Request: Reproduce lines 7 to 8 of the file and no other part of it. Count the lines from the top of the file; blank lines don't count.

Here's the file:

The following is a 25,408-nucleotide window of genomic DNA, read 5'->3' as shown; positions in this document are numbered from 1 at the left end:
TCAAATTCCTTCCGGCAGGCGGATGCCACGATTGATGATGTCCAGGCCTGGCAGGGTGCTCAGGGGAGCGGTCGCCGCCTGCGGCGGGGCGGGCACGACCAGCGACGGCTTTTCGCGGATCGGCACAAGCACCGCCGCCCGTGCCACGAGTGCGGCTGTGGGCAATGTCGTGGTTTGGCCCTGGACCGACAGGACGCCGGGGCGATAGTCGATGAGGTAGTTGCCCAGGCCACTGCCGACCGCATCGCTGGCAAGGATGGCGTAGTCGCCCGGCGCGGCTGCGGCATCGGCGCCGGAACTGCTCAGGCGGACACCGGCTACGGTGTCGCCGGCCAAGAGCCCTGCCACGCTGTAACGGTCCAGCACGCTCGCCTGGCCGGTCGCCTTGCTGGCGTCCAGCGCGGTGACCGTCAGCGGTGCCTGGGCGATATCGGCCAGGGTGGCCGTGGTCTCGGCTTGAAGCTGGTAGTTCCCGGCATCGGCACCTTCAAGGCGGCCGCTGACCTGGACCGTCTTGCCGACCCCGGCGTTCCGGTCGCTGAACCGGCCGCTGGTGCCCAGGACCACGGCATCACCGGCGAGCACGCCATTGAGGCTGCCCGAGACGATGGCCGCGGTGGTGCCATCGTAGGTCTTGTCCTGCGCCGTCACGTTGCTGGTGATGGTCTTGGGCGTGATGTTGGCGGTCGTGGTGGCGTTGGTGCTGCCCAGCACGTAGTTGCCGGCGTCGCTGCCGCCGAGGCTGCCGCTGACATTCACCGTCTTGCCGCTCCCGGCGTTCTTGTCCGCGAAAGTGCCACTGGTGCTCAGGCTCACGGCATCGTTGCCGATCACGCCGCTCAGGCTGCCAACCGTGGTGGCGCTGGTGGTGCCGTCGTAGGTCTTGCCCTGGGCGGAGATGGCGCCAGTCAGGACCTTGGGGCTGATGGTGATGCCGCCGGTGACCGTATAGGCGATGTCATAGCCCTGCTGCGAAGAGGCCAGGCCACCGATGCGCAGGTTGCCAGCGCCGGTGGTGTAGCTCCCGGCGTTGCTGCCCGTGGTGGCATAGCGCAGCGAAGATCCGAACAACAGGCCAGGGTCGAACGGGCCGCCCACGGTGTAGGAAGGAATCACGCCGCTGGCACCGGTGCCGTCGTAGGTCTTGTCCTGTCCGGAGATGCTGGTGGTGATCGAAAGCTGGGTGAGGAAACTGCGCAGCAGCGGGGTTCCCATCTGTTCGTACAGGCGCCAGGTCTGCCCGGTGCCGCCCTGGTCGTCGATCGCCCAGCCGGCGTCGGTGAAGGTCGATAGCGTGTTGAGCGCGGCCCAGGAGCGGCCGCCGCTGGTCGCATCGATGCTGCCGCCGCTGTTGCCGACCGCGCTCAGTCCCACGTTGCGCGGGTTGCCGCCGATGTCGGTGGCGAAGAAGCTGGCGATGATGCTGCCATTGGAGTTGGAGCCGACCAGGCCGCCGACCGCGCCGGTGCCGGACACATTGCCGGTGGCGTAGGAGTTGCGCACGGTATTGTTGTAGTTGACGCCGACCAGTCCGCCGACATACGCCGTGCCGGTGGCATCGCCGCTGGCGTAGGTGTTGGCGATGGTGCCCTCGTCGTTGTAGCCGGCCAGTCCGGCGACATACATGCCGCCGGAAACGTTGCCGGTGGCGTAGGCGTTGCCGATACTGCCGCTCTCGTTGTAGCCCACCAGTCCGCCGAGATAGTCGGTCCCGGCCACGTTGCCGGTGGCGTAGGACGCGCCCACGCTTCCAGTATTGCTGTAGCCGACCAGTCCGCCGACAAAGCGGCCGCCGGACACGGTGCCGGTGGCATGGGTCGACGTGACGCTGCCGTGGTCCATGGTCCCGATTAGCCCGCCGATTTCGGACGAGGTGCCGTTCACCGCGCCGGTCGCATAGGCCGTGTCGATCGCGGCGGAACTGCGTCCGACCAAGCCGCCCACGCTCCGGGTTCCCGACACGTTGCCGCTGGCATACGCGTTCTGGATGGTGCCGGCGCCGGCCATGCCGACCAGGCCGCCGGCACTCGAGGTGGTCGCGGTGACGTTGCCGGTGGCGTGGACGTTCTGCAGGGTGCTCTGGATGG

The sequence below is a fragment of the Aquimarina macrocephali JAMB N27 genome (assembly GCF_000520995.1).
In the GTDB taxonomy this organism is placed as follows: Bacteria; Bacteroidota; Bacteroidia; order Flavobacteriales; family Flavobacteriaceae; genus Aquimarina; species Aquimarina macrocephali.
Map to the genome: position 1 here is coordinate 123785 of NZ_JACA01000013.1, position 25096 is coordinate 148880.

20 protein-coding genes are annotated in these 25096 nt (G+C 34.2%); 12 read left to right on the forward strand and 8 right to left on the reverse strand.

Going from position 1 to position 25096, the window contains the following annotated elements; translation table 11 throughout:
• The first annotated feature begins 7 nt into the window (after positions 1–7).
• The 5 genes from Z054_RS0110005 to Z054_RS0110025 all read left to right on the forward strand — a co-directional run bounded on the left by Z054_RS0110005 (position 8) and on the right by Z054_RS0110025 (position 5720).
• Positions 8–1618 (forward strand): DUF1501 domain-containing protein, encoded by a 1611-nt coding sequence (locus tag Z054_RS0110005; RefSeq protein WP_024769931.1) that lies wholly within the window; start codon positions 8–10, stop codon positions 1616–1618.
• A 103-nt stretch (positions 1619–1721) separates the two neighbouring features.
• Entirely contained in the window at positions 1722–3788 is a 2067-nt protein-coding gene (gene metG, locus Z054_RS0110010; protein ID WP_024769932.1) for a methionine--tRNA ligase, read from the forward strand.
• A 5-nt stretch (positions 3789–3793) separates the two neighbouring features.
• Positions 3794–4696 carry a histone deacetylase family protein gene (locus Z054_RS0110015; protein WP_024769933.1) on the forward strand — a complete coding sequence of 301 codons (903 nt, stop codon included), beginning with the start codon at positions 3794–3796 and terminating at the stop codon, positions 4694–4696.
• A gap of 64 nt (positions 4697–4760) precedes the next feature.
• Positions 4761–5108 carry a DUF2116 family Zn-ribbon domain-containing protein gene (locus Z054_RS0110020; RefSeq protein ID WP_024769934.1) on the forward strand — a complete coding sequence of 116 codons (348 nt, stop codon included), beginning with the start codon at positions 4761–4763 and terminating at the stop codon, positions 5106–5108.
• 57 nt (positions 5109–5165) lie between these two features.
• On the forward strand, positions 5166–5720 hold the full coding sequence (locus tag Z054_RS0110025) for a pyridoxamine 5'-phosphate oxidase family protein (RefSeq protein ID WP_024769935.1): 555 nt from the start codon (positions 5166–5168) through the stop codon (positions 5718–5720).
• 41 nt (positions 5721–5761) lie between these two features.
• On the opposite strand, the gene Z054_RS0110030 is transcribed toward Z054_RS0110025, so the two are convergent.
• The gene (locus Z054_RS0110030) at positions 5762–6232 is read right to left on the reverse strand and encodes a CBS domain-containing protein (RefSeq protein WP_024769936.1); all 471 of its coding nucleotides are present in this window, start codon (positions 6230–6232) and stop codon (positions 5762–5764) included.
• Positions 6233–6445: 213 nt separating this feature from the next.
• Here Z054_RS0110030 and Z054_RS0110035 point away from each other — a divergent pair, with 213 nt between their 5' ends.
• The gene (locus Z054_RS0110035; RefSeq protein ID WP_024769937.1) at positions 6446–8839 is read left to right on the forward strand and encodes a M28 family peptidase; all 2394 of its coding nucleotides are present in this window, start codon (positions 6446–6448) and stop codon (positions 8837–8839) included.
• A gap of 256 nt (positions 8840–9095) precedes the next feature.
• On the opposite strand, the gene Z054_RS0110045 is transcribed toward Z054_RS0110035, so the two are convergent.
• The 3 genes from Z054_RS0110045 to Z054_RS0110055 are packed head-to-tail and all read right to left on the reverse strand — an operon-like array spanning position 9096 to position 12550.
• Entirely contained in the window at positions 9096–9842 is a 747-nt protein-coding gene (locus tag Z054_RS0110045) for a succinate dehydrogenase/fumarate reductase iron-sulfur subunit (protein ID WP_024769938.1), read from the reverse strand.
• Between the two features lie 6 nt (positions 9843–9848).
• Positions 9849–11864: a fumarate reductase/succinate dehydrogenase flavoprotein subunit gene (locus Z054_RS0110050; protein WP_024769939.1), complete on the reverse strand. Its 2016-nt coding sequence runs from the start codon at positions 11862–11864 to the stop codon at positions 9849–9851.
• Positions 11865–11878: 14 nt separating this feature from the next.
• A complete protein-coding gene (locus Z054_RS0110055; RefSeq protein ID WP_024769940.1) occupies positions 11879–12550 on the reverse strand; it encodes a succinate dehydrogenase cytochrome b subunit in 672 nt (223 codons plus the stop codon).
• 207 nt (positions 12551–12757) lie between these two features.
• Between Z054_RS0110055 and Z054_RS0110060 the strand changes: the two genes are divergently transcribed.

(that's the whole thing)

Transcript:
Going from position 1 to position 25096, the window contains the following annotated elements; translation table 11 throughout:
• The first annotated feature begins 7 nt into the window (after positions 1–7).